destinations.
    The pack will be given to the patient (and/or family member/carer as appropriate) by the critical care bedside nurse
    when the decision to discharge to a ward has been made. The intervention in this study offers an alternative method of
    provision rather than being an additional intervention. It has been developed with and reviewed by a range of service
    Full Set of Project Data IRAS Version 3.0
    10
    DRAFT
    The pack is intended to be flexible, and to support and encourage assisted independence. It recognises the different
    information needs of patients and family members/carers, acknowledges the physical and psychological vulnerability
    of both the patient and the family member/carer at this point in time, and acknowledges the patients’ need to
    understand what they have been through and have evidence of the progress they have made. The individualised and
    flexible nature of this information pack makes it suitable for use across a variety of different age groups, levels of
    illness severity, and for discharge to a range of different inhospital
    destinations.
    The pack will be given to the patient (and/or family member/carer as appropriate) by the critical care bedside nurse
    when the decision to discharge to a ward has been made
  • Psychological wellbeing
    will be assessed using the Hospital Anxiety and Depression Scale (HADS) score (Zigmond
    and Snaith, 1983) for both patients and identified family members. HADS is a selfassessment
    screening tool,
    designed to detect depression and anxiety (Zigmond and Snaith, 1983), which has been extensively validated (Bjelland
    et al, 2002). A total score >8 for either depression or anxiety indicates the presence of disorder. In addition, coping,
    selfefficacy
    and empowerment assessment tools will be used to further assess psychological wellbeing.
    Questionnaires will be used to assess patients' and relatives’ perception of their discharge experience and to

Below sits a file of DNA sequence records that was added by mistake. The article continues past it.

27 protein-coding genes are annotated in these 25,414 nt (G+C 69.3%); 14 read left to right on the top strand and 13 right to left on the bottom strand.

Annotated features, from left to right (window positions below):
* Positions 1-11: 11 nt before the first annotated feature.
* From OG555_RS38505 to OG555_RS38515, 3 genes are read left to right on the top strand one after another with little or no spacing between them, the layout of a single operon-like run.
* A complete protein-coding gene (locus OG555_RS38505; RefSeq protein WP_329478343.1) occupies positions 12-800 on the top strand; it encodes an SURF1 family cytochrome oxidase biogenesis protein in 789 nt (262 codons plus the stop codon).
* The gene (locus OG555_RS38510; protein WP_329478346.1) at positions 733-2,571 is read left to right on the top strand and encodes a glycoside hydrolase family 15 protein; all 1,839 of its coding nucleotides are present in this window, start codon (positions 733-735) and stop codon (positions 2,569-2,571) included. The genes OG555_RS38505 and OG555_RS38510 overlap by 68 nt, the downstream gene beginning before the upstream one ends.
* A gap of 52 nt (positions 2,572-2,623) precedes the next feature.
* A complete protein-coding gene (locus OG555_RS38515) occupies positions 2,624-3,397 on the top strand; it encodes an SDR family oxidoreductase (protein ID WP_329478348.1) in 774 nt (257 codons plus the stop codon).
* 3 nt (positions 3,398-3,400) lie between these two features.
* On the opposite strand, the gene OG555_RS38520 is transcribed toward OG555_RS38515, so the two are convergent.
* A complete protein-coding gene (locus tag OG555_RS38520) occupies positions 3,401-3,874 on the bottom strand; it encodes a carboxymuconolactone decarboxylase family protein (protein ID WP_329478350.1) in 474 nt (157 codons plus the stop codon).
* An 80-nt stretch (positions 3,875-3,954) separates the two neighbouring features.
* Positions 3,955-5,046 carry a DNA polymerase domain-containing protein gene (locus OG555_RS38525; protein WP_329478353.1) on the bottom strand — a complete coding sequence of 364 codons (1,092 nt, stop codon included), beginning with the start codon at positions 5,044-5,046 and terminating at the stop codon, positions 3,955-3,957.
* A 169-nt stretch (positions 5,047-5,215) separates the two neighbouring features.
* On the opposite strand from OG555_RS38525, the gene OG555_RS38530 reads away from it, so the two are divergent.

determine the feasibility of the intervention. Questionnaire items reflect key themes identified from the focus group
    study. Expert user groups (consisting of participants from a phase I focus group study and user support groups) will be
    used to test the validity and reliability of questionnaires prior to use.
    Hospital databases and medical records will provide access to information related to patient and family
    demographics, relevant past medical history (including a history of depression or anxiety), admitting diagnosis, patient
    illness severity, length of critical care stay, therapies received, discharge destination and complications
  • Awaiting funding outcome from Research for Patient benefit (NIHR, DoH) and ethics approval
    Data collection to commence in December 2010
  • Developing user centred critical care discharge information

    1. 1. Developing user centredDeveloping user centred critical care dischargecritical care discharge informationinformation Suzanne Bench Florence Nightingale School of Nursing & Midwifery
    2. 2. Background • Critical care discharge is a difficult time for patients and relatives, requiring effective support strategies to optimize further recovery and rehabilitation (NICE, 2009) Acutely ill patients • “ should be offered information about their condition and encouraged to actively participate in decisions related to their recovery…tailored to individual circumstances”. (NICE, 2007: 16; recommendation 1.2.2.16). Patient focused interventions should be developed that • “recognise the role of participants in the process of securing appropriate, effective, safe and responsive healthcare” (Coulter and Ellis, 2006:7)
    3. 3. The Medical Research Council framework (MRC 2008) for the development and evaluation of complex interventions was used as information meets the criteria of a complex intervention (Campbell et al, 2007) Florence Nightingale School of Nursing & Midwifery
    4. 4. This phase enabled review of current literature in order to identify: • Meta-synthesis of the physical and psycho-social problems faced by patients and families at discharge from critical care to a general ward (Bench and Day 2010) • The scope and effectiveness of discharge information strategies currently utilised within critical care and other areas of acute care. • The potential for use of self-assessment and active participation strategies as part of rehabilitation to improve patient safety. Pre-Clinical Work
    5. 5. Phase I Focus group study Aim • To gain user insight into the most effective information strategies, to support the adult patient and their family at the point of discharge from critical care (ICU/HDU) to the ward Objectives To elicit the views of patients, families, and health care professionals with regard to: • The most effective methods of information delivery • The required information content of any proposed strategies • The benefits and limitations of any existing strategies • Any potential resource implications